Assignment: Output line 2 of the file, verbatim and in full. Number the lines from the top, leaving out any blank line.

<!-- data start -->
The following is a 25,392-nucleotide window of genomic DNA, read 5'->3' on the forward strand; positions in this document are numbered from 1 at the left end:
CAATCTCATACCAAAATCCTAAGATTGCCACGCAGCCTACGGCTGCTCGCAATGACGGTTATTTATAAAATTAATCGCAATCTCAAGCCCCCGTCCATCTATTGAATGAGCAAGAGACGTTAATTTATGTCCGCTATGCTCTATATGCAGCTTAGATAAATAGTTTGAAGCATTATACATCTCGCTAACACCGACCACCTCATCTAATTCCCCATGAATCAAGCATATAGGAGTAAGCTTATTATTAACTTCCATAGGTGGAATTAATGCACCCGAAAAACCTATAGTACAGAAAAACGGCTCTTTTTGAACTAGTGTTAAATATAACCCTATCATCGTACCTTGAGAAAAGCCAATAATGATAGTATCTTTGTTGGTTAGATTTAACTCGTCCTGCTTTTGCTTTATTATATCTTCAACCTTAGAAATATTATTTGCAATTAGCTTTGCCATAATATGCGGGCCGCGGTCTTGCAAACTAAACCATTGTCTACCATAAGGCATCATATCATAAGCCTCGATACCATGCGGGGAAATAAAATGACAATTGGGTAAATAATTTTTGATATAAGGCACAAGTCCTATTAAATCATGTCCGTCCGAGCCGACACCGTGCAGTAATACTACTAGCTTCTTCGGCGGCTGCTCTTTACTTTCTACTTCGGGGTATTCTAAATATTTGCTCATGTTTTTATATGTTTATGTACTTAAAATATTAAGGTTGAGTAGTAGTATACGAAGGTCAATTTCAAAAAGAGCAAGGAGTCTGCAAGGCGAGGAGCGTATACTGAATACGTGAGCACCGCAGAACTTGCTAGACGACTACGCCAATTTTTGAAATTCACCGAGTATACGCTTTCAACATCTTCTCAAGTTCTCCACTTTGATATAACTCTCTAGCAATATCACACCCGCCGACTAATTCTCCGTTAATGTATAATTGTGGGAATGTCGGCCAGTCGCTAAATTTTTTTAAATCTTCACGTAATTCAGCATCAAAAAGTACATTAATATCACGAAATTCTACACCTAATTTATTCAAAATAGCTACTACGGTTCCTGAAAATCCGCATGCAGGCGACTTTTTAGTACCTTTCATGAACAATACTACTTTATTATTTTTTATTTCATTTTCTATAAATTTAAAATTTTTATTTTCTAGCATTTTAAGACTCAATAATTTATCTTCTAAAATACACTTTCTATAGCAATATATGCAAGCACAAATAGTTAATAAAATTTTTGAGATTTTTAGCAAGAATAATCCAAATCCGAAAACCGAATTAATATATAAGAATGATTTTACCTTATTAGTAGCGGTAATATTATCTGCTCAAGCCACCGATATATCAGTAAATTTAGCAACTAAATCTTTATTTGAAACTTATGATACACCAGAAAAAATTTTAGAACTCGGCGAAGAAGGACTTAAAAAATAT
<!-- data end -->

CAATCTCATACCAAAATCCTAAGATTGCCACGCAGCCTACGGCTGCTCGCAATGACGGTTATTTATAAAATTAATCGCAATCTCAAGCCCCCGTCCATCTATTGAATGAGCAAGAGACGTTAATTTATGTCCGCTATGCTCTATATGCAGCTTAGATAAATAGTTTGAAGCATTATACATCTCGCTAACACCGACCACCTCATCTAATTCCCCATGAATCAAGCATATAGGAGTAAGCTTATTATTAACTTCCATAGGTGGAATTAATGCACCCGAAAAACCTATAGTACAGAAAAACGGCTCTTTTTGAACTAGTGTTAAATATAACCCTATCATCGTACCTTGAGAAAAGCCAATAATGATAGTATCTTTGTTGGTTAGATTTAACTCGTCCTGCTTTTGCTTTATTATATCTTCAACCTTAGAAATATTATTTGCAATTAGCTTTGCCATAATATGCGGGCCGCGGTCTTGCAAACTAAACCATTGTCTACCATAAGGCATCATATCATAAGCCTCGATACCATGCGGGGAAATAAAATGACAATTGGGTAAATAATTTTTGATATAAGGCACAAGTCCTATTAAATCATGTCCGTCCGAGCCGACACCGTGCAGTAATACTACTAGCTTCTTCGGCGGCTGCTCTTTACTTTCTACTTCGGGGTATTCTAAATATTTGCTCATGTTTTTATATGTTTATGTACTTAAAATATTAAGGTTGAGTAGTAGTATACGAAGGTCAATTTCAAAAAGAGCAAGGAGTCTGCAAGGCGAGGAGCGTATACTGAATACGTGAGCACCGCAGAACTTGCTAGACGACTACGCCAATTTTTGAAATTCACCGAGTATACGCTTTCAACATCTTCTCAAGTTCTCCACTTTGATATAACTCTCTAGCAATATCACACCCGCCGACTAATTCTCCGTTAATGTATAATTGTGGGAATGTCGGCCAGTCGCTAAATTTTTTTAAATCTTCACGTAATTCAGCATCAAAAAGTACATTAATATCACGAAATTCTACACCTAATTTATTCAAAATAGCTACTACGGTTCCTGAAAATCCGCATGCAGGCGACTTTTTAGTACCTTTCATGAACAATACTACTTTATTATTTTTTATTTCATTTTCTATAAATTTAAAATTTTTATTTTCTAGCATTTTAAGACTCAATAATTTATCTTCTAAAATACACTTTCTATAGCAATATATGCAAGCACAAATAGTTAATAAAATTTTTGAGATTTTTAGCAAGAATAATCCAAATCCGAAAACCGAATTAATATATAAGAATGATTTTACCTTATTAGTAGCGGTAATATTATCTGCTCAAGCCACCGATATATCAGTAAATTTAGCAACTAAATCTTTATTTGAAACTTATGATACACCAGAAAAAATTTTAGAACTCGGCGAAGAAGGACTTAAAAAATAT